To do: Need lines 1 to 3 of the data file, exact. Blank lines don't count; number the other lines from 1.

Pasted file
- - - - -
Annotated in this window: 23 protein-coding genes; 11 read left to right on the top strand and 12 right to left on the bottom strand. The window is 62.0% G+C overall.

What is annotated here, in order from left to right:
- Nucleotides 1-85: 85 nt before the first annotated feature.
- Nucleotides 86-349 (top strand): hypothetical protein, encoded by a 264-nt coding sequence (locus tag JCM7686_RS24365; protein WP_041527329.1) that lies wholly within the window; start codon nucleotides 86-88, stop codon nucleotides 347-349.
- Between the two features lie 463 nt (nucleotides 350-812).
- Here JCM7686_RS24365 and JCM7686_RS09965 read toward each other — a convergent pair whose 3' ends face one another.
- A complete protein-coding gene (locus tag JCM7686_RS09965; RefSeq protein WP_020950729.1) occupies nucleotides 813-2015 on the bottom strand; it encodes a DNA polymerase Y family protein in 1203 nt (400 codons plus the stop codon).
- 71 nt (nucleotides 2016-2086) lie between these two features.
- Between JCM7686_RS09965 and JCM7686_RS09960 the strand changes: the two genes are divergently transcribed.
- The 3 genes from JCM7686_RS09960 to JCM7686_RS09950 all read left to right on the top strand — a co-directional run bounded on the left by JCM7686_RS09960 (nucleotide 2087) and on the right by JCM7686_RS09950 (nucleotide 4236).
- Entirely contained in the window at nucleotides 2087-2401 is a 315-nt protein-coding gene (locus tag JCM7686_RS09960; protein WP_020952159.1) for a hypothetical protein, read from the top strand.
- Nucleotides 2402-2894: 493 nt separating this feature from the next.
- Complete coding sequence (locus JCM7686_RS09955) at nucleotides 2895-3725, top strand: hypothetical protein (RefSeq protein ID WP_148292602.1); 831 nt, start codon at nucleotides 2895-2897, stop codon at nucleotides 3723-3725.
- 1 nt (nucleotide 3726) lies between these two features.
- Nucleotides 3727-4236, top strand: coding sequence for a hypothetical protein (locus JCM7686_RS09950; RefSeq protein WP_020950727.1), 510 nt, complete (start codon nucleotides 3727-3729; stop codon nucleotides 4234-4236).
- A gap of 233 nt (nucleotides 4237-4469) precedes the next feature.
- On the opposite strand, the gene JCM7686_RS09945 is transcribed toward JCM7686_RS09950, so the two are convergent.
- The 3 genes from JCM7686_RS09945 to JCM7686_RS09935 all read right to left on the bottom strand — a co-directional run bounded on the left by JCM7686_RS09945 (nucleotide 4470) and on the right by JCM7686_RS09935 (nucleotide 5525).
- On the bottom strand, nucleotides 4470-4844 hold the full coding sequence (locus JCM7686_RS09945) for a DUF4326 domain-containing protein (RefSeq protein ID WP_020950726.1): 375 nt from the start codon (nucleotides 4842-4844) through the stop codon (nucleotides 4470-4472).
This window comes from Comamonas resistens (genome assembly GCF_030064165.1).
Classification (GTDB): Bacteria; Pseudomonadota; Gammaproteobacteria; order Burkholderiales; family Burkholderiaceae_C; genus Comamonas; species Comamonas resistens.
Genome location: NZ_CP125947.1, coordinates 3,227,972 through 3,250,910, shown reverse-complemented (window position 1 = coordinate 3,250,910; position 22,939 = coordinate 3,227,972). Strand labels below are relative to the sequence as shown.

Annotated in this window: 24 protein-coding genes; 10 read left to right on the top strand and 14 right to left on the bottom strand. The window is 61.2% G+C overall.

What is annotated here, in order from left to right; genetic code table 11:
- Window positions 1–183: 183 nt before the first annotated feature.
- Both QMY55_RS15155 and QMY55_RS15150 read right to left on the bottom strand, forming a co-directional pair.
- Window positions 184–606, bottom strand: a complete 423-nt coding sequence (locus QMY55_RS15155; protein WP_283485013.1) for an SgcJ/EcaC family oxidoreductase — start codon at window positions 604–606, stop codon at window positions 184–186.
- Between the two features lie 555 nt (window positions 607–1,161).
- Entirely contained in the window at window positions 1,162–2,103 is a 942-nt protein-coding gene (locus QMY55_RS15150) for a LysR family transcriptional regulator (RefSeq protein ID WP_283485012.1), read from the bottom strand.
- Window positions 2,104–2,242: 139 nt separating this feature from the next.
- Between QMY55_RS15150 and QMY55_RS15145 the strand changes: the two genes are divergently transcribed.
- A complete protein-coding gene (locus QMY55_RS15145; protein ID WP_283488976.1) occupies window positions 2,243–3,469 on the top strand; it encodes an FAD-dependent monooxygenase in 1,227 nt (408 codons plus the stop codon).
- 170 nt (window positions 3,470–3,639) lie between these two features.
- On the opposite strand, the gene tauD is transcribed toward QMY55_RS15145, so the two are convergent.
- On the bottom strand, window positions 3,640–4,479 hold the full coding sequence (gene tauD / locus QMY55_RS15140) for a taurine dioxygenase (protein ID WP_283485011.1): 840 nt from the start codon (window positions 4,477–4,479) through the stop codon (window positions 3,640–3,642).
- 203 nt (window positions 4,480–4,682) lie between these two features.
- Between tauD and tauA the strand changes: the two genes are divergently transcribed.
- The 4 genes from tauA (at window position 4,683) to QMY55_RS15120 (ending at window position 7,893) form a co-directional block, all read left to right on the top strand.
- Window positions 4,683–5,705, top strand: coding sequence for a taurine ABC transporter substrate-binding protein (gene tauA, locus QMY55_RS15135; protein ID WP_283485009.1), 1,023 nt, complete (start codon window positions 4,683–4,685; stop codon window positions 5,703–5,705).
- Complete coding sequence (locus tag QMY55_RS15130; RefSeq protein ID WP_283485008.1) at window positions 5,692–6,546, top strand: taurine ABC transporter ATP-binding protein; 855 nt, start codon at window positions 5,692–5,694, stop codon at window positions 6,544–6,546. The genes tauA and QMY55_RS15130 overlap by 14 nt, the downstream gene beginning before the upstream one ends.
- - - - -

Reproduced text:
Annotated in this window: 23 protein-coding genes; 11 read left to right on the top strand and 12 right to left on the bottom strand. The window is 62.0% G+C overall.

What is annotated here, in order from left to right:
- Nucleotides 1-85: 85 nt before the first annotated feature.